Too much of anything is a bad thing, and unfortunately, the movie "New Year's Eve" has too much of everything.
An abundance of subplots distract viewers from realizing there isn't actually a point to the movie. I expected, in a film including such an arrangement of characters, that their stories would all come together in the end. There are strings attaching the characters lives together, but they are easily breakable and provide no meaning or substance. At best, I can summarize this simple movie as depicting the different ages, stages, and forms of love for an array of people in New York City, ranging from teen love, to the love between a dying old man and his daughter. I've always been taught that a good story should include rising actions, a climax, and a conclusion; "New Year's Eve" just blended a mishmash of events everyday people experience, providing viewers with no excitement, guessing, or comedy.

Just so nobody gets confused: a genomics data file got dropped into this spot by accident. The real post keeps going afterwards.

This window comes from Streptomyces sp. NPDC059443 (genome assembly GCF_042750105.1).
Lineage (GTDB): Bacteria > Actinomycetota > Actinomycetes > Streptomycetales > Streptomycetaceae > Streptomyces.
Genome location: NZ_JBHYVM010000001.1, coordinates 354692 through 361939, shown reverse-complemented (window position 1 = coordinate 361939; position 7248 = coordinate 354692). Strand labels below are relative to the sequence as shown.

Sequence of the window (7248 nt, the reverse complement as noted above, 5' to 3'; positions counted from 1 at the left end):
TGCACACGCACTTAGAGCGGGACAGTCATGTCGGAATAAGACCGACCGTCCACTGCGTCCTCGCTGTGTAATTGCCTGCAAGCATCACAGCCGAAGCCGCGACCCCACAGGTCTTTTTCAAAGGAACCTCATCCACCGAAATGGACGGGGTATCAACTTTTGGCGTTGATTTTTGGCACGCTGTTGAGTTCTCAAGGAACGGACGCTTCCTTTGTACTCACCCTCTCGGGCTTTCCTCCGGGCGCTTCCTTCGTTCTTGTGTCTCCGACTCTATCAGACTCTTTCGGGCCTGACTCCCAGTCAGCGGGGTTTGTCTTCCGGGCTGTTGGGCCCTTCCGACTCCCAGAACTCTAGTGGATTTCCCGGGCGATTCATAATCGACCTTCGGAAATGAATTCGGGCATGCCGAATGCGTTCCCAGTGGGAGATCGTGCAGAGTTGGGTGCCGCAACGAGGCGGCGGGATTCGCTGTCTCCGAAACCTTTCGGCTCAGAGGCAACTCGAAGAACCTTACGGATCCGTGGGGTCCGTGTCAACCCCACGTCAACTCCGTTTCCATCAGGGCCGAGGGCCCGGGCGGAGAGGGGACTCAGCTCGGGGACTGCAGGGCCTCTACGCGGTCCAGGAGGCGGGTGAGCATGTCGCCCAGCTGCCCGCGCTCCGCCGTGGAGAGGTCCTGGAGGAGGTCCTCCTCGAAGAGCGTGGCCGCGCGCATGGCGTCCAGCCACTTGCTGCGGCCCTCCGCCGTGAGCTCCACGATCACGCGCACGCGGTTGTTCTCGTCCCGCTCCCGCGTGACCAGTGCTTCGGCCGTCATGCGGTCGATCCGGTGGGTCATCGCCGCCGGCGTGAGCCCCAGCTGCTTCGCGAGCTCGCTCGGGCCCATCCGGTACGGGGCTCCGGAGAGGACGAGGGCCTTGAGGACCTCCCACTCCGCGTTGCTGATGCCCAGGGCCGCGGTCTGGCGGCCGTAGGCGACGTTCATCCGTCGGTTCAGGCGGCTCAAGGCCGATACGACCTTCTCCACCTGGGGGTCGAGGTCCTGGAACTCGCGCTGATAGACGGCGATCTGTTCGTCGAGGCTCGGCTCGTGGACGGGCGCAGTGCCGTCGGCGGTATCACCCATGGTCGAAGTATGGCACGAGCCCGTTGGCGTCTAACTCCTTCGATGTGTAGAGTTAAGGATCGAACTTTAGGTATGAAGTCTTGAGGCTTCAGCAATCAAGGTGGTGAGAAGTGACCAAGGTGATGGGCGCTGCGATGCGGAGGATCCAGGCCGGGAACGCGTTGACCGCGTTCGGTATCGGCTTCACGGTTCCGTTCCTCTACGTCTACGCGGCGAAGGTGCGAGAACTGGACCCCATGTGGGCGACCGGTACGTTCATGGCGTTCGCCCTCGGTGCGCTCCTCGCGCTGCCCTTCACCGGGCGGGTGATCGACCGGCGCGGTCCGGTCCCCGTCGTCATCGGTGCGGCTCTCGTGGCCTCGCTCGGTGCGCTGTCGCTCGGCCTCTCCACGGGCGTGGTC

With a lengthy cast list of popular names, including Jon Bon Jovi, Ashton Kutcher, Lea Michele, and Robert De Niro, my expectations were high.
At the least, I could expect some singing from the Glee star and bits of humor. However, as I was trying to decide which actors' portrayal to deem as "best," I came up short. None were memorable or very funny. In addition to a bland script that managed to stir but one laugh, the unimaginative, repetitive lyrics to Jon Bon Jovi's tunes were anything but entertaining.
In the end, (I should warn "spoiler alert," but the movie is so predictable and shallow) everyone gets what they want. No edges of seats were sat on, there weren't roars of laughter, and the feeling I was left with was nothingness. The highest compliment that I can pay to "New Year's Eve" is that, after staying up all night for my own New Year's Eve the night before and not getting a chance to nap that day, I didn't fall asleep in the theater.
Don't waste your evening watching "New Year's Eve"
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